Belize Great Blue Hole

The Belize Blue hole is a massive 400-foot-deep pit set in the center of Lighthouse Reef. The rim of the hole is covered in coral gardens that are ideal for snorkelers to explore. Photo: Kasia Kaczy?ska/Flickr

Dos Ojos Cenote, Riviera Maya

Mexico’s Yucatan peninsula is riddled with cenotes, which are natural sinkholes in the limestone bedrock that fill with clear fresh water. Many of these cenotes are connected to underground rivers that form the longest underwater caves in the world. But you don’t have to be a bold explorer to enjoy these amazing places. With just a mask and snorkel, I’ve swum in dozens of these natural pools. Often, the walls overhang the water, creating a chance to swim into the twilight zone and discover marble-white stalactites hanging from the ceiling. A personal favorite is Dos Ojos Cenote, where swimmers can follow a set of guidelines through a maze of caverns that connect a pair of sunlit pools. You can explore for yourself, or hire a guide to lead the way.

Riviera Maya Cenotes

The cenotes of the Yucatan Peninsula are filled with clear fresh water. At Dos Ojos, snorkelers can swim through overhanging ledges that lead to stalactite-decorated chambers. Photo: Guillén Pérez/Flickr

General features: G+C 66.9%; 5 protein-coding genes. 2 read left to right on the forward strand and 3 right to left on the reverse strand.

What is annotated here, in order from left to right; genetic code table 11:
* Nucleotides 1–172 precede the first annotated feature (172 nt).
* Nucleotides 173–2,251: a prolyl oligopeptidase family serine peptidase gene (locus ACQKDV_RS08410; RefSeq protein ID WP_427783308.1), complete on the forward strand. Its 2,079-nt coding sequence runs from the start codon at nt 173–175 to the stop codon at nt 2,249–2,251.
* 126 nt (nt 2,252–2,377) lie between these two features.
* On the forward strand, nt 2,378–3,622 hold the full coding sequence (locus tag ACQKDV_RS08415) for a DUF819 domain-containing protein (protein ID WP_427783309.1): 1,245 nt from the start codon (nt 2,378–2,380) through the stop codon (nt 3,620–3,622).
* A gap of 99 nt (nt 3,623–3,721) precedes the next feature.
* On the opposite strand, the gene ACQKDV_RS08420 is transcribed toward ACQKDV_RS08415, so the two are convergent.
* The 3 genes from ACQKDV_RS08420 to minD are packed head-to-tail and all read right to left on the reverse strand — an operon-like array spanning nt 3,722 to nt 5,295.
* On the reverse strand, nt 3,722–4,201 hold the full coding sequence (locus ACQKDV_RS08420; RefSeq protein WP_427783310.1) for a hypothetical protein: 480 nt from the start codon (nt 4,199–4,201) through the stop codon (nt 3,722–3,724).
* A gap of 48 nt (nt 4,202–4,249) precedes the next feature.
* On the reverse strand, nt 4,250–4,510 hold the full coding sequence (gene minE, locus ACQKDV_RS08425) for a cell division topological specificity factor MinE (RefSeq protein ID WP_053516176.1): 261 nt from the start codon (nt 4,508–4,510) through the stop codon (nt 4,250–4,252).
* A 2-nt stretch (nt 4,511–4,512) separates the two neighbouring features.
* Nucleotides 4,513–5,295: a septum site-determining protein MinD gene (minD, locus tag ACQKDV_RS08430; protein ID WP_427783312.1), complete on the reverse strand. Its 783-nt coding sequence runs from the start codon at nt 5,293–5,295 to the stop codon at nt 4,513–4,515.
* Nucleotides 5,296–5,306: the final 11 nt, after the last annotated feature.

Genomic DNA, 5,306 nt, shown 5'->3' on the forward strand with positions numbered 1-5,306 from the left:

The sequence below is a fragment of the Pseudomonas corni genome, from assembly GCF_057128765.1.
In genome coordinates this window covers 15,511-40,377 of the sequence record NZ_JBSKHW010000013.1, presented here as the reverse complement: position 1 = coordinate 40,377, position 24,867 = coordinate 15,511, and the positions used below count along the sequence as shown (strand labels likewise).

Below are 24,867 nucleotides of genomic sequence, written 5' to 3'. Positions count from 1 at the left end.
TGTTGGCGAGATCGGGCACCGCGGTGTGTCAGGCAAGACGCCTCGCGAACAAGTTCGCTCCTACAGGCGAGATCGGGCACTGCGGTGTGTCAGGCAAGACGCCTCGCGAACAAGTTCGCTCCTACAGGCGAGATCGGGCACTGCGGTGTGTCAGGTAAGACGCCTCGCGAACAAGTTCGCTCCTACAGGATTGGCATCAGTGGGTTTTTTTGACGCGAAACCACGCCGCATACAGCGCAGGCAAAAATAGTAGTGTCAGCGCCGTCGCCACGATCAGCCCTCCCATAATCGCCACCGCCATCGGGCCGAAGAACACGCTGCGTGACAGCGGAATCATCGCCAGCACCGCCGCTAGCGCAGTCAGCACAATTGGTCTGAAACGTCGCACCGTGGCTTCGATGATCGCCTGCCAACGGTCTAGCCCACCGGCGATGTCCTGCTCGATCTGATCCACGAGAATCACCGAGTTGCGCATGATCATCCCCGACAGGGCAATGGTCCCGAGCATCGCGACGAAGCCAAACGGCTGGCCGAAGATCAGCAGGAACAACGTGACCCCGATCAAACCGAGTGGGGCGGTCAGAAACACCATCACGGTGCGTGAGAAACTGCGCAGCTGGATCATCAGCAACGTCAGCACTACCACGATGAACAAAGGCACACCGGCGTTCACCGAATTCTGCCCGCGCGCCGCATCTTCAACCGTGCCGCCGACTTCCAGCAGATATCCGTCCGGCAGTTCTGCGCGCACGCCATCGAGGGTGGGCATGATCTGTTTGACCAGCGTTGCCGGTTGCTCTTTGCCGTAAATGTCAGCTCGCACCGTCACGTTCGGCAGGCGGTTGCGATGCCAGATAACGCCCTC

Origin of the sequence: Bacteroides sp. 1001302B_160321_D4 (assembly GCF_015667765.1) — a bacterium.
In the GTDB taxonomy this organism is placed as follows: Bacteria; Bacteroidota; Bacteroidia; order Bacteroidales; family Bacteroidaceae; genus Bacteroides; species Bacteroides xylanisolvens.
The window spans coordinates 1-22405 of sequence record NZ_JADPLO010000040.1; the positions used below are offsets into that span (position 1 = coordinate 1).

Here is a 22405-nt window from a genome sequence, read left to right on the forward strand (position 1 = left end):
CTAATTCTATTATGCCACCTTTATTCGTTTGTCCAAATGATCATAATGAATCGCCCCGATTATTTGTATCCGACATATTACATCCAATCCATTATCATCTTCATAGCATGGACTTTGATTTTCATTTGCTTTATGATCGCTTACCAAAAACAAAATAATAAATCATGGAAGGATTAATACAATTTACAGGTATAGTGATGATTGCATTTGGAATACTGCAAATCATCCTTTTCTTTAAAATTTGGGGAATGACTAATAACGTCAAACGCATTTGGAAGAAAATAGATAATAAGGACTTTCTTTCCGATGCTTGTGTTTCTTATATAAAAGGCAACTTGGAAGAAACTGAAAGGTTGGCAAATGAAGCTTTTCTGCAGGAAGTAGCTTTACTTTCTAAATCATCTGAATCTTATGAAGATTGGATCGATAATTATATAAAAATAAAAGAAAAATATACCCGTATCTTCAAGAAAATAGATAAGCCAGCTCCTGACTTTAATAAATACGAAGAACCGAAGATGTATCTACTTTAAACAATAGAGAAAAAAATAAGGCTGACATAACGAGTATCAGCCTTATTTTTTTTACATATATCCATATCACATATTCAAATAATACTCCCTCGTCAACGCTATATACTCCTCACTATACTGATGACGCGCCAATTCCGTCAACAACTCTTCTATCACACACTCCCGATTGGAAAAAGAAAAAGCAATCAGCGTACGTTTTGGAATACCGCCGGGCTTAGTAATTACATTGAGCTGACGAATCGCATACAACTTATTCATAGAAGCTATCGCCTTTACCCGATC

Lac Bay Mangrove, Bonaire

This snorkel adventure is more about relaxation than excitement, but that doesn’t make it any less memorable. It begins with a trip to the undeveloped east coast of Bonaire, and a stop at the Mangrove Information Center within Lac Bay National Park. Here, you’ll sign up for a guided kayak tour that leads through the twisting channels that lace the mangrove forest. Once you reach a hidden bay deep in the reserve, you’ll have a chance to get out of the boat and wade in waist deep water. There’s not much to see out in the middle of the sand bottom bay, because the real show begins when you swim closer to the tangled underwater roots of the mangroves themselves. These roots provide shelter for numerous species of small and juvenile marine life, making Lac Bay the island’s primary fish nursery. If you are lucky, you might also be treated to a swim by from one of the bay’s resident snook or tarpon.

Bonaire Snorkel

A snorkeler glides through a sand channel in the mangrove forest of Bonaire’s Lac Bay. The tangled roots of these trees create habitat for small fish and other marine life. Photo: Mangrove Information Center

Zemi Beach Anguilla

The Caribbean’s Best Rum Bars


Move over fruity rum drinks. The Caribbean’s favorite spirit has caught the attention of connoisseurs. These enlightened imbibers shun blenders and fruit garnishes in favor of snifters, and sample small-batch rums and artisanal blends that need no enhancements beyond a comfortable atmosphere. Hoteliers have taken note, and a new breed of rum bars is cropping up across the Caribbean. Here are five of the best places to savor the spirits with island style.